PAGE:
URC Profile

Crossroads of Rural and Urban: MSU Extension & the MSU Product Center

(Photo courtesy of G. L. Kohuth/MSU)

For more than 100 years, MSU Extension has been applying cutting-edge research to help better the lives of residents in every corner of Michigan. Originally recognized for its contributions to rural communities, MSU Extension also has been making a difference in the lives of people in urban communities.

Through adaptation of traditional services, MSU Extension provides a number of educational programs uniquely tailored to children and adults living in Detroit’s neighborhoods, and maintains a satellite office at the popular Eastern Market.

“The Wayne County MSU Extension office develops programs to reach families in a very direct way through education and exposure,” District Coordinator Richard Wooten said. For example, it offers courses that help people learn how to grow and buy nutritious food, improve financial literacy, and even cope with stress.

4-H image – Courtesy of James Ribbron, Circa 1980s image of Wallace Ribbron, a volun-teer of the 4-H Community Center in Detroit since 1970.

Courtesy of James Ribbron, Circa 1980s image of Wallace Ribbron, a volunteer of the 4-H Community Center in Detroit since 1970.

Generations of Detroit youth have been exposed to gardening, cooking, camping, fishing and other traditional 4-H activities, as well as more contemporary skills including leadership development, robotics, and science, technology, engineering, and mathematics (STEM) education.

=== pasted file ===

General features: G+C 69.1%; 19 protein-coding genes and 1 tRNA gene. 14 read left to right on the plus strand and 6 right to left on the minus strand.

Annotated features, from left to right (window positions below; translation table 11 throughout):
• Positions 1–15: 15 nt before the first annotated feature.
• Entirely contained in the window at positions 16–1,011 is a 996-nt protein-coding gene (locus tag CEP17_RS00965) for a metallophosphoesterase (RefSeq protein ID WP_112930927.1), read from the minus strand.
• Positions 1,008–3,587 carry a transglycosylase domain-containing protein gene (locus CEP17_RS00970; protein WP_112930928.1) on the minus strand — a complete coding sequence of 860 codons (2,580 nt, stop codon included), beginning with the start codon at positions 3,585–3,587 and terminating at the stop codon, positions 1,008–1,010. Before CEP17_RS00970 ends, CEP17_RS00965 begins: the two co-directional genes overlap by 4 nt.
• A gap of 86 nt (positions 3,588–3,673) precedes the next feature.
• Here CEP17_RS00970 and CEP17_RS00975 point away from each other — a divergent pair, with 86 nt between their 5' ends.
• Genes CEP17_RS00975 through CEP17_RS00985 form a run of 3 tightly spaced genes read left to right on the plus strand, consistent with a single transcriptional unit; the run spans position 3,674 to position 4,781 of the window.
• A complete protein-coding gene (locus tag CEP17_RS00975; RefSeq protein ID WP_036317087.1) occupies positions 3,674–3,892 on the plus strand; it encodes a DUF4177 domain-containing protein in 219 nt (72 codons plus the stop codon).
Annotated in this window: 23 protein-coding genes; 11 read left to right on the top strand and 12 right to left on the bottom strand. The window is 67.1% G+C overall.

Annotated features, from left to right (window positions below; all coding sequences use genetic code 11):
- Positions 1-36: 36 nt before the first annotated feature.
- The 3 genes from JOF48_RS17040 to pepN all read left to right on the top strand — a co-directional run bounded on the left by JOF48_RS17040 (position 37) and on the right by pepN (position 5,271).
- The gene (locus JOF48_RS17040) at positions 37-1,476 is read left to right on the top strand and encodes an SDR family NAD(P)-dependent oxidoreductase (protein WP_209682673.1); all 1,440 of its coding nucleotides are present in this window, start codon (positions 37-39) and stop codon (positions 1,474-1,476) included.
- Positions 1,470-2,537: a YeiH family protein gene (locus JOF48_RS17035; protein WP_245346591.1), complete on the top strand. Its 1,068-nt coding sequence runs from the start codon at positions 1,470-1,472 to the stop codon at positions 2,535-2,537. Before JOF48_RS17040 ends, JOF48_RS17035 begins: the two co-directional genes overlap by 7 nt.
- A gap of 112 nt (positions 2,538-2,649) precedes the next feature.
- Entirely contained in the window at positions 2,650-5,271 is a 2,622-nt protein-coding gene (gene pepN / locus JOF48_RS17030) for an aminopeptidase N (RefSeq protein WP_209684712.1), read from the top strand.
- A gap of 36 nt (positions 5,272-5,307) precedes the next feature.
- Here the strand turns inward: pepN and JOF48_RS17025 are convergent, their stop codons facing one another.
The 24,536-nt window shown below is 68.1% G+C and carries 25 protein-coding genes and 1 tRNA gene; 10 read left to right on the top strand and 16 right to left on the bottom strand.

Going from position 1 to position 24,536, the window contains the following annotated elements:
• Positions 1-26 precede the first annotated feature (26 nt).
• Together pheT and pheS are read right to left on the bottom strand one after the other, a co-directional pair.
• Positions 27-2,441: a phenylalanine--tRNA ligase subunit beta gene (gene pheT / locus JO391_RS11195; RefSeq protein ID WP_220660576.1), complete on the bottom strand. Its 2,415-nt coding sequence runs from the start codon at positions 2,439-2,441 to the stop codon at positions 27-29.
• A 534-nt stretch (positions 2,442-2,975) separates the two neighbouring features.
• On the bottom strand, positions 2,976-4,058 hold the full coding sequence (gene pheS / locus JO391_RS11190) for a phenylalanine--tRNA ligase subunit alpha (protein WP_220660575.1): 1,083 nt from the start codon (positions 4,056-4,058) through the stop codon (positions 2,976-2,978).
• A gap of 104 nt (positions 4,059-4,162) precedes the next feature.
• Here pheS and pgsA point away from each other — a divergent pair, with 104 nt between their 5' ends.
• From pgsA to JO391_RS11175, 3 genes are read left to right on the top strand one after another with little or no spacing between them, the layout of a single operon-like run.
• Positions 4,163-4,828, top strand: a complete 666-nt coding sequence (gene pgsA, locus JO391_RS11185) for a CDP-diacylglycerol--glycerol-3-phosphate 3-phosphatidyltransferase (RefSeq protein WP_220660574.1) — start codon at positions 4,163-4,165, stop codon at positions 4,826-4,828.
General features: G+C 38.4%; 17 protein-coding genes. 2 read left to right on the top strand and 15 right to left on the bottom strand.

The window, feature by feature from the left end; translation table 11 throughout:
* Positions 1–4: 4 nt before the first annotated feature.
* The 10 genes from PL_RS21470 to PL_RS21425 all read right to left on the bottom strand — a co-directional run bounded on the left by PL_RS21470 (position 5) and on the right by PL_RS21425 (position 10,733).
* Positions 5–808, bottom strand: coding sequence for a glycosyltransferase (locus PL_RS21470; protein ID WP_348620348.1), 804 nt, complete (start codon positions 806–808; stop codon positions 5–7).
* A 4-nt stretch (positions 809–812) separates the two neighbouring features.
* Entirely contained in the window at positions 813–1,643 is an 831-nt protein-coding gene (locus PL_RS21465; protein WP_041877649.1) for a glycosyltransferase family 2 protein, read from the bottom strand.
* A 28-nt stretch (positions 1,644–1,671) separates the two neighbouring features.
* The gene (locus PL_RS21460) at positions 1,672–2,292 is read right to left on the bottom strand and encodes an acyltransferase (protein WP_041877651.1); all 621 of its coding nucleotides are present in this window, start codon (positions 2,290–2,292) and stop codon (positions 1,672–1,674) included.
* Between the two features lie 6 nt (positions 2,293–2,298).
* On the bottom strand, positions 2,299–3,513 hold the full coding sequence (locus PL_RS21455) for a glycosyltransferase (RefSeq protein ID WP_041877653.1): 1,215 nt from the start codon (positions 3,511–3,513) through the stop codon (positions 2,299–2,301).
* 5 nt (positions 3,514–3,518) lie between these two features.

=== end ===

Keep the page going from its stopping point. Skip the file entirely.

Detroit Zoning Board of Appeals Director James Ribbron is a former St. Clair County Extension educator who grew up near the historic 4-H Center in Detroit’s north end. He was active in 4-H from the time he was 13 and credits the 4-H Center with keeping him off the streets, exposing him to higher education, endowing him with a deep commitment to serve his community, and teaching him to lead.

“Living in Detroit, I’ve seen the ups and downs. Now I have a seat at the leadership table. It is hard work at the table, but you can never give up. This is my home and I see the opportunities for Detroit if we recognize our collective resources and work together,” he said.

As the city works to eliminate neighborhood “food deserts” and rebuild its business base, it is looking to food entrepreneurs to help fill the gap. The MSU Product Center, another statewide MSU program associated with MSU Extension offers one-on-one business counseling and other resources to assist food entrepreneurs commercialize, produce, package, and distribute their products. It has held almost 2,000 counseling sessions in Detroit with more than 350 entrepreneurs, helping to create more than 100 jobs and supporting more than $11 million in investments.

Product Center client Nailah Ellis-Brown of Ellis Island Tropical Tea represents one entrepreneurial success story. She started out selling tea made with her grandfather’s secret recipe from the back of her car. With the help of the MSU Product Center, she now sells her tea at upscale grocery stores throughout the Midwest.

“They gave me that push to become a ‘real business’ for lack of better words, because when I came to them I was an out-of-my-trunk business and now we’re getting ready to be national,” she said.[1]

Note: 4-H image – Courtesy of James Ribbron, Circa 1980s image of Wallace Ribbron, a volunteer of the 4-H Community Center in Detroit since 1970.